“Electronic Arts’ ‘Are you in the driving seat?’ is a great example of how gamification can increase pension knowledge and take up,” says Katie Goodwin, lead product manager at Thomsons Online Benefits. “The traditional paper-based benefits experience is often time-consuming and disjointed with employees being sent dull, wordy and disengaging materials. Gamification is new and different. Gaming has now become ubiquitous in our culture.”
Those game-like techniques could also be used in other situations in pension communications to help keep employees informed about investment options and decisions at retirement, which all encourage engagement throughout an employees working life.
“Employees and users of this type of game-like communication need to be engaged in the whole pension process,” says Dom Manley, product manager at Lorica Employee Benefits. “It’s about an end-to-end journey from beginning till end that will motivate employees. Gamification is about creating goals and challenges throughout for employees to understand what they can do to get a better pot at retirement.”
However, gamification is not new. Nick Throp, co-founder of communication consultancy Like Minds remembers how games where being used 20 years ago to help get employees interested in certain subjects, including pensions.
“It is not new, in terms of getting employees engaged with pensions, 10 to 20 years ago employers would use board games to help get employees interested in the subject,” he says. “The key difference now is the nature of the gaming experience which can provided greater levels of engagement in pensions by using it in the communication process. It is now a much more rich, user-friendly experience.”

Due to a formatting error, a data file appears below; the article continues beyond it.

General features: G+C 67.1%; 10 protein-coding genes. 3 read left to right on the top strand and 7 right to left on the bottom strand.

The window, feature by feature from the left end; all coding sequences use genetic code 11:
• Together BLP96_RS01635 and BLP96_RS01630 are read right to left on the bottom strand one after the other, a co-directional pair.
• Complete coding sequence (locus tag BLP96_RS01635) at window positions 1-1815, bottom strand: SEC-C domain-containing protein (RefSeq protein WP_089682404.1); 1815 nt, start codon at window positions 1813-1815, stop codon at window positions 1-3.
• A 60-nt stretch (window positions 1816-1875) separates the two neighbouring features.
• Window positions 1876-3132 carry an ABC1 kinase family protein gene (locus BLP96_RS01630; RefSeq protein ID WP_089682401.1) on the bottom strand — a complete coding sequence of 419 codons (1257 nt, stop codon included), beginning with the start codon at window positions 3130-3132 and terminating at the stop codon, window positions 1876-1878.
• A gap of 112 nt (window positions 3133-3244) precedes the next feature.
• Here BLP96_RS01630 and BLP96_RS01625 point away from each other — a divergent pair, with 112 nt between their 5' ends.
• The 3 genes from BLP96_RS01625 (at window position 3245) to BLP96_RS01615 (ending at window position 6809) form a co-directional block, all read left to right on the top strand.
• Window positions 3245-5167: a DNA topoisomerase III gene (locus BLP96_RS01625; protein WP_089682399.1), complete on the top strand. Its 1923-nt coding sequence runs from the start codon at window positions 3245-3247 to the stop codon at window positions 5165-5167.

Gamification in pension communications is not about making a game for the sake of it. To make it work, an employer has to make sure it teaches employees something but employers need to be careful with the way gamification is structured, which could lead to having a less desirable impact on its required audience.
Throp adds: “We associate games with the younger generation aged eight to 18 playing the likes of Call of Duty, FIFA or Grand Theft Auto. Pensions will never be an exciting subject for that age group, so employers have to get it right and create a game which suits their audience. It could be a little bit embarrassing if they don’t know what they are doing because people do not want to play pension games when they could be playing the Playstation 4.”
Deloitte’s Campbell agrees: “Pensions is a very serious issue, if you make it too much of a game and too light-hearted employees will not take it seriously. It is about making it work in pension communications and not making it into too much of a Mickey Mouse.”